What is Stainless Steel?

Stainless steel is a large group of metals with a couple of properties in common: The main element is iron (> 50 % Fe = “steel”),and apart from that the steel contains at least 10-12 % chromium (Cr). In its simplest form, no other elements are required in order to make “stainless steel”, proved by the fact that the simplest possible stainless steel (EN 1.4003) contains only 10.5 % Cr, and the rest is iron.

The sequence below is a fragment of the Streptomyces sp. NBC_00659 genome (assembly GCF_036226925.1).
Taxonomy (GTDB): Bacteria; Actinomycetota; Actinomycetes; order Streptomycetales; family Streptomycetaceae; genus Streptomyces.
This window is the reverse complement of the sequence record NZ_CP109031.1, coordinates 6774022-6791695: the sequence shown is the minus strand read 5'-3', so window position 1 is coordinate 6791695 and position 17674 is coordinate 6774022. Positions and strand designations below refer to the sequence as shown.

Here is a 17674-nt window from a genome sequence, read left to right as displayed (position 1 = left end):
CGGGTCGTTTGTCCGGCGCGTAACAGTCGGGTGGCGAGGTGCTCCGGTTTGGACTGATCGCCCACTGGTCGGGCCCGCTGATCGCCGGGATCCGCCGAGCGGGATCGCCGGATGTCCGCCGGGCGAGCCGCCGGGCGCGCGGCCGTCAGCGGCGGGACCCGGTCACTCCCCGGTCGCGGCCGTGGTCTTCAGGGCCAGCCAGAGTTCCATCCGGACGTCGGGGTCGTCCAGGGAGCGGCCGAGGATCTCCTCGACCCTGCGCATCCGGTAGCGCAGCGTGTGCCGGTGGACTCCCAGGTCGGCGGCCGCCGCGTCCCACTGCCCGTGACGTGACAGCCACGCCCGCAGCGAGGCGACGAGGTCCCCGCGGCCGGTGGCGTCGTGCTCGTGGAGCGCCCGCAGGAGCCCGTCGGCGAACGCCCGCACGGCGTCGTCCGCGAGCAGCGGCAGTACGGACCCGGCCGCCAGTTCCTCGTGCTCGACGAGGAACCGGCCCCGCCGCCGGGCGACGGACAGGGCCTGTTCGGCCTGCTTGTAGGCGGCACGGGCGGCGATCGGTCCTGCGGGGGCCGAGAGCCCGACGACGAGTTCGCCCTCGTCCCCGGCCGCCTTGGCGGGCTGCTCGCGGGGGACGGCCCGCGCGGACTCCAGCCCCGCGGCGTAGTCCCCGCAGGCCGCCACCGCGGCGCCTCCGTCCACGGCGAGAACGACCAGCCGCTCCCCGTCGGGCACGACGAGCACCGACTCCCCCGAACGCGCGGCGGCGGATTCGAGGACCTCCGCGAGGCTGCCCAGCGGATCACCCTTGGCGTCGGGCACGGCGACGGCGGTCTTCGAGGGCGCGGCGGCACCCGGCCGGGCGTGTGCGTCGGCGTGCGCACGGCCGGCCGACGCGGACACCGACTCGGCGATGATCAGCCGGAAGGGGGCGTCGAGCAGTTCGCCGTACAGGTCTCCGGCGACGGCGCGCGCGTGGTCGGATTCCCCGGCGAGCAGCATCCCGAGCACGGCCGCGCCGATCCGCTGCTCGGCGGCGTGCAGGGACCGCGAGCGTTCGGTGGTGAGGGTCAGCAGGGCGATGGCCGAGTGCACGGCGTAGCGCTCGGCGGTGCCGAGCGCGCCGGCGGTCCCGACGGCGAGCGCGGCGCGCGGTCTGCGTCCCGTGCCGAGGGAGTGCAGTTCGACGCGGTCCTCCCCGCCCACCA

Historically, the simple chromium alloyed steel types were invented back in 1912. In 1913, the German Krupp Company added nickel (Ni) in order to improve the mechanical properties (the birth of the austenitic stainless steel), and in 1920, the benefi cial effect of adding even small amounts of molybdenum was observed. Thereby, the “acid resistant” stainless steel was invented. Apart from chromium and nickel, the steel may contain a large array of other elements, all of which affect the mechanical or chemical properties in one way or the other. The description of the effect and importance of the different elements is enclosed in Chapter 2.According to their microstructure, the stainless steel types may be classifi ed into fi ve main groups: